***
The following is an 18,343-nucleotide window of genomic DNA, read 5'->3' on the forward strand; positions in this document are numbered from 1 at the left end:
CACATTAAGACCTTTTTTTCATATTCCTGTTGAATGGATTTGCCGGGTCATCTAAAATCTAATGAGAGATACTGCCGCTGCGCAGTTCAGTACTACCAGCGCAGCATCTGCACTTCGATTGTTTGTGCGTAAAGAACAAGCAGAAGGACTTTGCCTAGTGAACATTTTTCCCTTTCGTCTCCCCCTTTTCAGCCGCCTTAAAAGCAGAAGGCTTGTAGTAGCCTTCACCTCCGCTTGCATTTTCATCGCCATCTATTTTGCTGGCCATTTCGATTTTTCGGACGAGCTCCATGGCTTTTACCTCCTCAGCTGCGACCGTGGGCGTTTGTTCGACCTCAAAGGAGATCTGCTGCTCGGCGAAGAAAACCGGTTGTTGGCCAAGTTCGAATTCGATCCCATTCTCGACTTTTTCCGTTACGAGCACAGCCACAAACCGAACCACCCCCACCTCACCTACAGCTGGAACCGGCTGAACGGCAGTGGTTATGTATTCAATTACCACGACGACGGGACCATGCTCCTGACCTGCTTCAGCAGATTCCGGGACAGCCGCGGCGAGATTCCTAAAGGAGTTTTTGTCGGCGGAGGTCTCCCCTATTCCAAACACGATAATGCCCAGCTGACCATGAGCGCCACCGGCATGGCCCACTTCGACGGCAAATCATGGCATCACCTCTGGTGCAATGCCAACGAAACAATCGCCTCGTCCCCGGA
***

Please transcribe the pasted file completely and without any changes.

The following is an 18,343-nucleotide window of genomic DNA, read 5'->3' on the forward strand; positions in this document are numbered from 1 at the left end:
CACATTAAGACCTTTTTTTCATATTCCTGTTGAATGGATTTGCCGGGTCATCTAAAATCTAATGAGAGATACTGCCGCTGCGCAGTTCAGTACTACCAGCGCAGCATCTGCACTTCGATTGTTTGTGCGTAAAGAACAAGCAGAAGGACTTTGCCTAGTGAACATTTTTCCCTTTCGTCTCCCCCTTTTCAGCCGCCTTAAAAGCAGAAGGCTTGTAGTAGCCTTCACCTCCGCTTGCATTTTCATCGCCATCTATTTTGCTGGCCATTTCGATTTTTCGGACGAGCTCCATGGCTTTTACCTCCTCAGCTGCGACCGTGGGCGTTTGTTCGACCTCAAAGGAGATCTGCTGCTCGGCGAAGAAAACCGGTTGTTGGCCAAGTTCGAATTCGATCCCATTCTCGACTTTTTCCGTTACGAGCACAGCCACAAACCGAACCACCCCCACCTCACCTACAGCTGGAACCGGCTGAACGGCAGTGGTTATGTATTCAATTACCACGACGACGGGACCATGCTCCTGACCTGCTTCAGCAGATTCCGGGACAGCCGCGGCGAGATTCCTAAAGGAGTTTTTGTCGGCGGAGGTCTCCCCTATTCCAAACACGATAATGCCCAGCTGACCATGAGCGCCACCGGCATGGCCCACTTCGACGGCAAATCATGGCATCACCTCTGGTGCAATGCCAACGAAACAATCGCCTCGTCCCCGGA